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U.S. inflation tame, but medical costs and rents pushing up

Customers shop at a Walmart Supercenter in Rogers, Arkansas June 6, 2013. REUTERS/Rick Wilking
Customers shop at a Walmart Supercenter in Rogers, Arkansas June 6, 2013. REUTERS/Rick Wilking

By Lucia Mutikani

WASHINGTON (Reuters) - U.S. consumer prices barely rose in August, but rising rents and medical care costs pointed to some stability in underlying inflation that could make the Federal Reserve more comfortable trimming its bond purchases.

The Labor Department report on Tuesday showed inflation largely under wraps, but some details suggested a down drift in prices earlier in the year had probably run its course.

"This should give policymakers greater confidence that the inflation soft patch in the first half was indeed transitory," said Joseph LaVorgna, chief economist at Deutsche Bank Securities in New York. "As a result, some fence-sitting participants may feel marginally more comfortable proceeding with a mini-taper of quantitative easing."

Fed officials were set to meet on Tuesday and Wednesday to deliberate on monetary policy. Most economists expect the U.S. central bank to announce a scaling back of the $85 billion in bonds it has been buying each month at the end of the meeting.

The Labor Department said its Consumer Price Index edged up 0.1 percent last month as the cost of energy fell and food prices remained muted. The CPI had risen 0.2 percent in July. In the 12 months through August, it increased at a slow 1.5 percent pace after advancing 2.0 percent in the 12 months through July.

Stripping out the volatile energy and food components, the so-called core CPI rose 0.1 percent after increasing by 0.2 percent in each of the past three months. Rents and medical care accounted for most of the increase in the core CPI.

The latest gain took the increase in the core index over the past 12 months to 1.8 percent, the largest rise since March. The core CPI had gained 1.7 percent in July.

Earlier in the year core inflation was moving lower, and reached levels that caused unease among some Fed officials. It touched a two-year low of 1.6 percent in June, but has been inching up for the last two months.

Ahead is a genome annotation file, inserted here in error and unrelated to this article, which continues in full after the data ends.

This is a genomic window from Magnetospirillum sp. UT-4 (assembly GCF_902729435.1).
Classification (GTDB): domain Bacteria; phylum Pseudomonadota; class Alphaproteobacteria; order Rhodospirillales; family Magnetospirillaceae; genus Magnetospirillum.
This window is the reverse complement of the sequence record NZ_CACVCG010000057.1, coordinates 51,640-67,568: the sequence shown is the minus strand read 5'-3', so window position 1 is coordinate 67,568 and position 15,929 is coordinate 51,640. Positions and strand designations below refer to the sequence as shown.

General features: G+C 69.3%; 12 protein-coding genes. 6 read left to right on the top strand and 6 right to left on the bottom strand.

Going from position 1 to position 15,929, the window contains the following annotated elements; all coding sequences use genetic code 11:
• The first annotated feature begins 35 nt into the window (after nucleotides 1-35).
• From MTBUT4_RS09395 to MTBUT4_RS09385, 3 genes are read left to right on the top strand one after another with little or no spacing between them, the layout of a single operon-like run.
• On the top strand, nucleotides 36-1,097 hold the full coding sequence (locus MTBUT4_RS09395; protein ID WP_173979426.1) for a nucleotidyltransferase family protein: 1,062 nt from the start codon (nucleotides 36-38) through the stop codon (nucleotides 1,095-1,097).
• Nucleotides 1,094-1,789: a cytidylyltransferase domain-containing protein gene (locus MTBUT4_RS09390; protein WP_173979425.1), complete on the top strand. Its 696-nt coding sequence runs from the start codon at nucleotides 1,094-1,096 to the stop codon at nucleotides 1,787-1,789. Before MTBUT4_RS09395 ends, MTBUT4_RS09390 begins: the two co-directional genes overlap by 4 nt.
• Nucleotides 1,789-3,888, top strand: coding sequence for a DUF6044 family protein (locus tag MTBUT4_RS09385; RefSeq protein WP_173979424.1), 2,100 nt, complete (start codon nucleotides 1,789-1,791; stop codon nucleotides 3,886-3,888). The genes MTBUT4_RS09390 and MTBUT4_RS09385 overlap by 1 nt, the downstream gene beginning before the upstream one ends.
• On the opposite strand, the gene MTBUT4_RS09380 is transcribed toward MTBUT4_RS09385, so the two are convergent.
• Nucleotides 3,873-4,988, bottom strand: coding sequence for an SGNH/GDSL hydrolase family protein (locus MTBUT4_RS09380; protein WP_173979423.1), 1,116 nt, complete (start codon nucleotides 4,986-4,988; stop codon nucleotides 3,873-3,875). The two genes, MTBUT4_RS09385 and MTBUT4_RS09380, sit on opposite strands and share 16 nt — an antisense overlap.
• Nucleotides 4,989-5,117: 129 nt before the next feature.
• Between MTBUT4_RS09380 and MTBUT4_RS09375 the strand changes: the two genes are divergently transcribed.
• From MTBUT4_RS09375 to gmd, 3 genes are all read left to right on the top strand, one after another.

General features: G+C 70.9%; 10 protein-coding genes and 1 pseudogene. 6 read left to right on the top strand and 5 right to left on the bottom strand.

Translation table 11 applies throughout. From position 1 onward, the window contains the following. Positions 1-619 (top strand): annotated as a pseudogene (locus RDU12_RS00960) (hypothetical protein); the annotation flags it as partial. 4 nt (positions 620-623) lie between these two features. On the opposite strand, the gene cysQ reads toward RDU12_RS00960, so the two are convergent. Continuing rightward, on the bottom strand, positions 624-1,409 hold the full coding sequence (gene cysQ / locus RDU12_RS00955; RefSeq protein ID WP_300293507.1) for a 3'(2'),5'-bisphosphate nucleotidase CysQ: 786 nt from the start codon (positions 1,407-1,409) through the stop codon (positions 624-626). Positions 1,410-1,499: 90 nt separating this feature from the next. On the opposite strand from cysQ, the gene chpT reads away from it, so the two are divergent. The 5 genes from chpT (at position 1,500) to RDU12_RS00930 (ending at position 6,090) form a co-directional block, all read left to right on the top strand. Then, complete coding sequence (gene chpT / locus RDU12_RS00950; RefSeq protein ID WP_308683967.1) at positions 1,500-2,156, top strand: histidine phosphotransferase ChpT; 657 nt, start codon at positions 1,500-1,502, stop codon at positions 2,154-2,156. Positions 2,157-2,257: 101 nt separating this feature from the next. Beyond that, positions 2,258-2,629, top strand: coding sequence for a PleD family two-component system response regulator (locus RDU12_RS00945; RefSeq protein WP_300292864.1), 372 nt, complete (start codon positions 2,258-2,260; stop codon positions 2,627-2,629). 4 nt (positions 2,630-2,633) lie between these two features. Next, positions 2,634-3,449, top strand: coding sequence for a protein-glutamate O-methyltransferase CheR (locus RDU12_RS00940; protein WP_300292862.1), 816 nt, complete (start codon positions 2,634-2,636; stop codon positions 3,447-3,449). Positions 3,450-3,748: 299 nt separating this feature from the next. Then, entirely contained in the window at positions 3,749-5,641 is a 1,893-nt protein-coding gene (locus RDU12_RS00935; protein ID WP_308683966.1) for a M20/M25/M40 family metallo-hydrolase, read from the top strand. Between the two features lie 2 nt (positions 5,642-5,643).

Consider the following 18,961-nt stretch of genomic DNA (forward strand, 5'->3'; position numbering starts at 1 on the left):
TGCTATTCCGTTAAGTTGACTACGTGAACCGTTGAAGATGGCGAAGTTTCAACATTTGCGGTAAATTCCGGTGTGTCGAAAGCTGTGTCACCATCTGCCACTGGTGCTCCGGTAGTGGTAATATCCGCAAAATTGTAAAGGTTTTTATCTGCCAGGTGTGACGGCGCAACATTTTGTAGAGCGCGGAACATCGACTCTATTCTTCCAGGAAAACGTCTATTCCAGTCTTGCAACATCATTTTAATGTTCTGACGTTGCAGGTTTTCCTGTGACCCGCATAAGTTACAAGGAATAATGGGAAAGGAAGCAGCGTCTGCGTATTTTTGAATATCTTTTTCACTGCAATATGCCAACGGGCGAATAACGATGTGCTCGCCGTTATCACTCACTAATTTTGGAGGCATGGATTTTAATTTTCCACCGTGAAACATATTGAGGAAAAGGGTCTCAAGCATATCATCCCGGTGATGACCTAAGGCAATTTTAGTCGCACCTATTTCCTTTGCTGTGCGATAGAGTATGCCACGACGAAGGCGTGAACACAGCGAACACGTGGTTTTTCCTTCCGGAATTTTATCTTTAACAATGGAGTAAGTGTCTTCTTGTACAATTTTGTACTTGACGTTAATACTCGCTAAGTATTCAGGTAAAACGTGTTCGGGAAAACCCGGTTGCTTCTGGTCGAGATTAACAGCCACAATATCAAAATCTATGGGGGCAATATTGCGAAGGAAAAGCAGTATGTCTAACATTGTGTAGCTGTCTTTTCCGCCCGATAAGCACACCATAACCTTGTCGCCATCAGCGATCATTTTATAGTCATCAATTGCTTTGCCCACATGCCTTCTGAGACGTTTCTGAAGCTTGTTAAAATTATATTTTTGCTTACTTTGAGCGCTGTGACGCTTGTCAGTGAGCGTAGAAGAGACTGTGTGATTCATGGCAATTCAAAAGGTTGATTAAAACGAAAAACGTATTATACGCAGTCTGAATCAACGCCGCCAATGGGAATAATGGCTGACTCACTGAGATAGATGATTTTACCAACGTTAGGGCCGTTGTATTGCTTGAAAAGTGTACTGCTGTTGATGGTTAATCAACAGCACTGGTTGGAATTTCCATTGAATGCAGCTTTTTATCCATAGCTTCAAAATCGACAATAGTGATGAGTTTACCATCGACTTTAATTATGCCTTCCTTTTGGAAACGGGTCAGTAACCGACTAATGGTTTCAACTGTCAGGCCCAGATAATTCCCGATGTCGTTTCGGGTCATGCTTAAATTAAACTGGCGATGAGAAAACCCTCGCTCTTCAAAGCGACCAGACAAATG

LOW INFLATION TEMPORARY?

The Fed targets 2 percent inflation, although it tracks a gauge that tends to run a bit below the CPI. Fed Chairman Ben Bernanke has viewed the low inflation as temporary and expects prices to push higher as the economy strengthens.

The inflation data supported prices for long-dated U.S. government bond prices. The dollar was marginally lower against a basket of currencies, while U.S. stocks were trading higher.

Interest rates have risen over the past few months in anticipation of the Fed's taper announcement. There is little sign, however, that high mortgage rates are putting a damper on home building.

A separate report showed confidence among homebuilders unchanged near eight-year highs in September.

Last month, inflation was held back by a 0.3 percent drop in energy as the cost of gasoline, electricity and natural gas fell. Energy prices had increased 0.2 percent in July. Food prices gained 0.1 percent, rising by the same margin for a second straight month.

Away from food and energy, there were pockets of pricing power, with housing and medical care costs advancing.

There were gains in rent, which accounts for about a third of the core CPI. Owners' equivalent rent of primary residence posted its largest gain since November 2008.

Demand of rental housing has been rising as Americans shift away from owning a home. Rising mortgage rates could ensure that trend remains entrenched for a while.

Medical care costs rose 0.6 percent, the largest increase since July 2007. Prescription drugs also recorded their biggest rise since July 2007. Medical care, which makes up more than 9 percent of the core, has been one of the key contributors to the low inflation early in the year.

"What consumers are saving on gas they are paying for in medical care and rent," said Jay Morelock, an economist at FTN Financial in New York. "Even with consumer prices in check, however, the year-over-year increase in rents will support the case for tapering."

On a year-on-year basis, rent of shelter posted its largest rise in five years.

But some economists do not think core prices will continue pushing higher, arguing that the so-called cyclical components of inflation remained subdued. These are tied more closely to the economy's performance and include new and used motor vehicles, hotel room rates, airfare and apparel.

All either declined or were nearly unchanged in August.

"It is hard to imagine that rent will be rising at such a rapid clip in the coming months. Taking all that into account, the picture for the core rate suggests subdued readings ahead," said Omair Sharif, an economist at RBS in Stamford, Connecticut.

(Reporting by Lucia Mutikani; Editing by Andrea Ricci)

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